MARINE WORKS started in October on the 1.18km e180M Upper Forth (estuary) Crossing at Kincardine near Edinburgh in Scotland.
Piling contractor Seacore has started drilling 20 marine piles into the estuary's bed after a marine ground investigation found the soils to be a layer of alluvium and glacial deposits followed by layers of silt, sandstones, mudstone and occasional coal seams.
'The site investigations show a highly complex geological situation both within the alluvial glacial deposits above the rock and within the upper levels of the rock, ' said John Cathro, deputy engineering manager for the main contractor, a Morgan Vinci joint venture. 'It's certainly given the designers something to think about.'
Seacore has started drilling reinforced concrete piles from 3m to 3.8m diameter for the 25 bridge piers in the seabed. A steel casing is sunk into the seabed using a jack up rig which effectively creates a coffer dam within the casing. The piles are being drilled to depths of between 15m and 30m below the sea bed.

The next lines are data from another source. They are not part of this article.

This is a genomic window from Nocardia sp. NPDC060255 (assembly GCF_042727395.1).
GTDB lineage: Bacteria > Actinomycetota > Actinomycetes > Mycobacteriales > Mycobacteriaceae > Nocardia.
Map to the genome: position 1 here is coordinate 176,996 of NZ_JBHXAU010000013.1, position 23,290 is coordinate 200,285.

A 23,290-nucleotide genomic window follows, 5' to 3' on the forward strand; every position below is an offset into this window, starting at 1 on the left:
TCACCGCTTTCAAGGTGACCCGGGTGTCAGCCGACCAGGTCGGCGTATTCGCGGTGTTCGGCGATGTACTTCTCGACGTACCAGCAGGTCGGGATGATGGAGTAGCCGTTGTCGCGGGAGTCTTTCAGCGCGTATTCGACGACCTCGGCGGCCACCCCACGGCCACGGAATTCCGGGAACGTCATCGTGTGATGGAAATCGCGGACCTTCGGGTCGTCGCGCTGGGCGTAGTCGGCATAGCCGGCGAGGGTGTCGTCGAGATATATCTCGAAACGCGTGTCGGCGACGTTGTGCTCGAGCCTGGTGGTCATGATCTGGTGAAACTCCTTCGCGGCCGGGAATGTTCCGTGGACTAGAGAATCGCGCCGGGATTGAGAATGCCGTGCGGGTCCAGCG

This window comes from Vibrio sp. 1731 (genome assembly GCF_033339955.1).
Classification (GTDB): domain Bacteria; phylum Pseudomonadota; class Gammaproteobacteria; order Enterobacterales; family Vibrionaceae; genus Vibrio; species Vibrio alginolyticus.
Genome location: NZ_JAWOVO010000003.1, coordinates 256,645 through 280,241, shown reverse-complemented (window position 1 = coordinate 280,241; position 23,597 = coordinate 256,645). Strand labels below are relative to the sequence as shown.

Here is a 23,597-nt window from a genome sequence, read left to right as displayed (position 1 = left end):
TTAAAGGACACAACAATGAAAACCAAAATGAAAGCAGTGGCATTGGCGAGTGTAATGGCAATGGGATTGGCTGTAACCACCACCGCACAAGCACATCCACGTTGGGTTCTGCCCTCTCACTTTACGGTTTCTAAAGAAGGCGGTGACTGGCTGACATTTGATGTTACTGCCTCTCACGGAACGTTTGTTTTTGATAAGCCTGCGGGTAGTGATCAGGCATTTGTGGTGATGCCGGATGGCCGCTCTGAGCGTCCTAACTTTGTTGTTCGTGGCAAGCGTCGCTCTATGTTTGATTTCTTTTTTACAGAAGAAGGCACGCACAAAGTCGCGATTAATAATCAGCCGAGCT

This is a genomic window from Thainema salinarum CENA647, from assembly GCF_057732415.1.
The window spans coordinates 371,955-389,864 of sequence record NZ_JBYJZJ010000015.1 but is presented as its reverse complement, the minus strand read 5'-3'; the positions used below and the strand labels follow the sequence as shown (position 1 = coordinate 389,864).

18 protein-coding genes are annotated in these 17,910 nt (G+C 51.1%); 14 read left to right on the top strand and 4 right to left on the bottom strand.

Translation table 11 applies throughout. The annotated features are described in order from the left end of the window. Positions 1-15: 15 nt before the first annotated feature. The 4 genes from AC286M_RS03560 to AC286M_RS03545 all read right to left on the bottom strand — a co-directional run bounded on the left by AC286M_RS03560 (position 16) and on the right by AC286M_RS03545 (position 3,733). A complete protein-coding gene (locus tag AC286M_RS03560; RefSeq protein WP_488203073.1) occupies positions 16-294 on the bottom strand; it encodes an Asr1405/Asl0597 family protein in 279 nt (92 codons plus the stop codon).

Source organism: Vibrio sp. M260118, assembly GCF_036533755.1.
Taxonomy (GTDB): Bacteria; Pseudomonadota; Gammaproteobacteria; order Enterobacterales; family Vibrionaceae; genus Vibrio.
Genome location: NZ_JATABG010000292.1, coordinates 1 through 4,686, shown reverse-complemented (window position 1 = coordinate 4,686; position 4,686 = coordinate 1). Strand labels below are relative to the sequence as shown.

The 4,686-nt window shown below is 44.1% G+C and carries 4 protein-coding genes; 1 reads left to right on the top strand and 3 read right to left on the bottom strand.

Steel cages are then dropped in and the piles cast in-situ.
Works will later be carried out to drill 19 piles to support four piers over a protected salt marsh on the south side of the bridge. The piling will be carried out from a 200m long steel piled tubular access bridge to cut disturbance to the marsh, which is a protected site.
A total of 23 piles are required to support the bridge abutments. Here, site workers will drill 750mm diameter CFA piles into competent rock.
The team will also create foundations for the casting area of the 'bridge deck push launch' on the northern embankment where pre-cast bridge segments are fed out into the Forth.
Due to the poor ground conditions, the casting area has been anchored using 120, 750mm diameter piles.
Piling work is due to finish in spring 2007.